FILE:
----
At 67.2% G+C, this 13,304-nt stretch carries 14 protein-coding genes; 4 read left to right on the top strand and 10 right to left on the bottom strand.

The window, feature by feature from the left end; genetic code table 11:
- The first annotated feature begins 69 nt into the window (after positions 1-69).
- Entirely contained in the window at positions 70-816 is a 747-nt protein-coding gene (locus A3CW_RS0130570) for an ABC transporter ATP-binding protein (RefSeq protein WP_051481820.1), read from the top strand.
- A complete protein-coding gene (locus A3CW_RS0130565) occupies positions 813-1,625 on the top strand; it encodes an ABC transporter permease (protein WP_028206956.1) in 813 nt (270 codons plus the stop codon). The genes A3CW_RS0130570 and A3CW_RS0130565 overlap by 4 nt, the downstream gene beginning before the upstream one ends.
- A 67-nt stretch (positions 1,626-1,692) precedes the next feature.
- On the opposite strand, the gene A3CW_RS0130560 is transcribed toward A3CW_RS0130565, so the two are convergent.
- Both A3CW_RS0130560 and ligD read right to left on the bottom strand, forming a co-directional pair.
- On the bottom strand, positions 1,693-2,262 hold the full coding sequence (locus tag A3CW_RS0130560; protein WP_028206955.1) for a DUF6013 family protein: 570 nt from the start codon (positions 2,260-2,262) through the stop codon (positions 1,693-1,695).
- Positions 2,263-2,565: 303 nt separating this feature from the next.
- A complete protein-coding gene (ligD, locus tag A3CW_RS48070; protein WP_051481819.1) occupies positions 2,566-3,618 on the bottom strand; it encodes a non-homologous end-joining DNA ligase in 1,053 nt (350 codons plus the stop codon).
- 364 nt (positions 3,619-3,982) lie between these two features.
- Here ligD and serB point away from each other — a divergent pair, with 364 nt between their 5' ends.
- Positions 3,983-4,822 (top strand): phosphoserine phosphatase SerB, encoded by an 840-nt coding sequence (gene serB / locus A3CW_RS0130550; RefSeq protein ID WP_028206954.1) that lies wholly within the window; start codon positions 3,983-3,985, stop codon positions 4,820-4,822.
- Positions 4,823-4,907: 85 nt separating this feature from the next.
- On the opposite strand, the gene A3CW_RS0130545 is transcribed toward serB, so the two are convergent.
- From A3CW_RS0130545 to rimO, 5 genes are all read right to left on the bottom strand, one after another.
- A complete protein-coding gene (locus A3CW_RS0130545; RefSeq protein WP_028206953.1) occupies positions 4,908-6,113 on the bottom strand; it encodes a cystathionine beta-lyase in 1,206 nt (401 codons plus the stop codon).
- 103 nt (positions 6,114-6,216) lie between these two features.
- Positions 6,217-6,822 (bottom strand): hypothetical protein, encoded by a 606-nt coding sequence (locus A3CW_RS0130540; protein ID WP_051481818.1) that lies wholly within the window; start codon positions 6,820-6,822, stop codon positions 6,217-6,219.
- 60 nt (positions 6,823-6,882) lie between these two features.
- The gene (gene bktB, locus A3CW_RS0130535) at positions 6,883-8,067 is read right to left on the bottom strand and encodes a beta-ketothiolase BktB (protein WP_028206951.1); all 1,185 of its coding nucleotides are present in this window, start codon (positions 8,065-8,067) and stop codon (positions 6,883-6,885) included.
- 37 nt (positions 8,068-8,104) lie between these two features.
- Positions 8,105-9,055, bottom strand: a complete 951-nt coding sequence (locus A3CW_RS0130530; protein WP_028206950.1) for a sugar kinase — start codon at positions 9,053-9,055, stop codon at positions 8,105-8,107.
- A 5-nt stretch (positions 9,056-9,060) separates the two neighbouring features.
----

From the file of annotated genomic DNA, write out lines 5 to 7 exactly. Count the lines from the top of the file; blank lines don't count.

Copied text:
- A complete protein-coding gene (locus A3CW_RS0130565) occupies positions 813-1,625 on the top strand; it encodes an ABC transporter permease (protein WP_028206956.1) in 813 nt (270 codons plus the stop codon). The genes A3CW_RS0130570 and A3CW_RS0130565 overlap by 4 nt, the downstream gene beginning before the upstream one ends.
- A 67-nt stretch (positions 1,626-1,692) precedes the next feature.
- On the opposite strand, the gene A3CW_RS0130560 is transcribed toward A3CW_RS0130565, so the two are convergent.